Instead of the $27 million record high rate increase the New England Telephone Co. sought from its Maine customers, the utility faces a rate slash of approximately $1.9 million.

The Maine Public Utilities Commission said yesterday its formal decision in the marathon phone company rate case will be issued on Friday but the rate reduction will be "in the range of $1.9 million," chairman Ralph H. Gelder said.

Officials of the phone company said that as soon as the decision is published it will be appealed to the Maine Supreme Court. The action was termed "totally irresponsible" by James McCatherine, a phone company spokesman.

The PUC has set guidelines that would provide reductions in charges of basic residential rates for any of the phone company's 350,000 subscribers and insure that no basic rate would be increased. The basic residential rate in Portland is $9.30 a month for unlimited local calls. At the hearing this charge was termed among the highest in the country.

The commission also plans to revise charges for in-state long distance calls which would provide savings incentives for customers who keep their conversations short.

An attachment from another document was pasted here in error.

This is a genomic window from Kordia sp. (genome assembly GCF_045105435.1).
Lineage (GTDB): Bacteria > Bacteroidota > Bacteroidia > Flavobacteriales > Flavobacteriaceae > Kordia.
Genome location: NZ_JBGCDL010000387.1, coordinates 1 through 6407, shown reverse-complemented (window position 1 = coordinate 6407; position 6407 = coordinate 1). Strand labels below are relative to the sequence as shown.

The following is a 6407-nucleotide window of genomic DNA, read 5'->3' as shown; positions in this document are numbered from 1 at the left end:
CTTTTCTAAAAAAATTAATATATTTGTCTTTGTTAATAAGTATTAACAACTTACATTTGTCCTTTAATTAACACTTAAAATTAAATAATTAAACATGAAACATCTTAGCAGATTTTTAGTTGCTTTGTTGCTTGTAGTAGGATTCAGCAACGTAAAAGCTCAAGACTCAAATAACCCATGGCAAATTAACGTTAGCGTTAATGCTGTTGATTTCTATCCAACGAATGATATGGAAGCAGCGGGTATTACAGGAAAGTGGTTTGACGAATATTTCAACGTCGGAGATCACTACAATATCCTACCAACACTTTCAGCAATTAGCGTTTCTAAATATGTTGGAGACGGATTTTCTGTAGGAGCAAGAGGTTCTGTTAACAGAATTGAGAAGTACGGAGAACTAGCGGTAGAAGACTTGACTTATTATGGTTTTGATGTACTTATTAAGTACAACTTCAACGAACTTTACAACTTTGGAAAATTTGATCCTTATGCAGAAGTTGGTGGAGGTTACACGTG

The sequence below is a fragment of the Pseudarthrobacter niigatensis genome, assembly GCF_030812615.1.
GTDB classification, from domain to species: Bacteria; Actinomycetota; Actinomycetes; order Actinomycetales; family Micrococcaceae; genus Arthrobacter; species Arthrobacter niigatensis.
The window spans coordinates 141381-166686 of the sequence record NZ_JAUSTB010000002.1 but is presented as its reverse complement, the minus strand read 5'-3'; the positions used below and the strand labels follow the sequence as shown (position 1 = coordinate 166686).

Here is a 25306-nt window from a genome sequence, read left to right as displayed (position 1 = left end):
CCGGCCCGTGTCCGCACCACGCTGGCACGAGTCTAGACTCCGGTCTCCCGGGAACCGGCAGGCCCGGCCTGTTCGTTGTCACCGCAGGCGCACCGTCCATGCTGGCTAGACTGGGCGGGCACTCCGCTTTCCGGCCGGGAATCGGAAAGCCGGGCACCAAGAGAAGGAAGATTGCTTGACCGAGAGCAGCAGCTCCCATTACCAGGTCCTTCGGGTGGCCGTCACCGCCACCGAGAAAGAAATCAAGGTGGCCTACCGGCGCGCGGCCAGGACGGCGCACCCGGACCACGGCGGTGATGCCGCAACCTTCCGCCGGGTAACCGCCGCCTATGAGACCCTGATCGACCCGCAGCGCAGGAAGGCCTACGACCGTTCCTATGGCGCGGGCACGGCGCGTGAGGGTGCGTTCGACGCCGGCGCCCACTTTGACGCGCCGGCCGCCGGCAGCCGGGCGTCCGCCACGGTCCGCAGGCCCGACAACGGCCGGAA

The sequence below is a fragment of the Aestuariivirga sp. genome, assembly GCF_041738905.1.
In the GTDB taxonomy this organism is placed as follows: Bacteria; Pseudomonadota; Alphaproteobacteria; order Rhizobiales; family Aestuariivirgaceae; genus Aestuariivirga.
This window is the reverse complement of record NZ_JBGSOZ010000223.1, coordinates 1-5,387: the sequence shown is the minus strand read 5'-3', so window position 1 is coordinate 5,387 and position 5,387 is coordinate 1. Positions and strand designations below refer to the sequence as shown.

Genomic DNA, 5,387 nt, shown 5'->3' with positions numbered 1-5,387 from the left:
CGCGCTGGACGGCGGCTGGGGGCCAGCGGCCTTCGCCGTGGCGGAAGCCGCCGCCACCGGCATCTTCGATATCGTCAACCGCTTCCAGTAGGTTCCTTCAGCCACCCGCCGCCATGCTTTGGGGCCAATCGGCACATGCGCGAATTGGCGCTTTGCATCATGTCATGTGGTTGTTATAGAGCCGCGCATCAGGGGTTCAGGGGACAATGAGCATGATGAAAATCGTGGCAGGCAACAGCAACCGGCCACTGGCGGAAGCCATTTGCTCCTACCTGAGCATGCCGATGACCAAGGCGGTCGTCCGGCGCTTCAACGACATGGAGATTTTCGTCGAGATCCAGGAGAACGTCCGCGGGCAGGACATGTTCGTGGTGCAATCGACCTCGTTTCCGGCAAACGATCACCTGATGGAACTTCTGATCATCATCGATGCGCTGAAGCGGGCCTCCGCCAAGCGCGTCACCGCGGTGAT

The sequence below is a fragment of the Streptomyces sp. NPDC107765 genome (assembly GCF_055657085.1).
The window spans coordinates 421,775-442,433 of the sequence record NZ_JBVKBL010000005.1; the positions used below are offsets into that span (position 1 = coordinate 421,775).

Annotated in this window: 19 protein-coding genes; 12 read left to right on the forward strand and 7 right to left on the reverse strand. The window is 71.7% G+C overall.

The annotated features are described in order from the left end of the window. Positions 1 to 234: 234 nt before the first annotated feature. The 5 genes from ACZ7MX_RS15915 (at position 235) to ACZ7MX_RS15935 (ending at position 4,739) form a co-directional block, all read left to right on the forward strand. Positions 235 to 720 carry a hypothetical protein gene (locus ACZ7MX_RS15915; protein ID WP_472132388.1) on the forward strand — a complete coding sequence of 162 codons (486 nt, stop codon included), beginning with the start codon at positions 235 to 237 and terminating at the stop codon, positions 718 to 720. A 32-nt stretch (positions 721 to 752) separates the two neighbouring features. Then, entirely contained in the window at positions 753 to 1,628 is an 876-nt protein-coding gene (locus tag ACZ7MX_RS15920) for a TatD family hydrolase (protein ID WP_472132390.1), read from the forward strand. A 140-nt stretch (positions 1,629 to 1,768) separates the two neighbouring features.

However, the commission will grant a 20-cent fee for each call made for directory assistance. The first 10 such calls each month would be free.

The utility has sough the $27 million rate increase contending that this would give it an overall rate of return of 11.6 per cent. The PUC said that a rate of return of 8.75 per cents is more reasonable. It noted that 86 per cent of New England Telephone stock is owned by American Telephone and Telegraph Co.

In sumbitting its arguments for the rate increase the company sought $3.9 million for inflation while the PUC staff argued $2.7 million was adequate. It sought funds to pay a 10 per cent wage and benefits package increase to its hourly rated employees while the PUC staff argued 8 per cent was sufficient. Negotiations for a new contract will open this summer between the company and the International Brotherhood of Electrical Workers (AFL-CIO) which represents the phone company employees. But one of the major areas of concern to the PUC commissioners was the manner in which the phone company handled its tax accounts.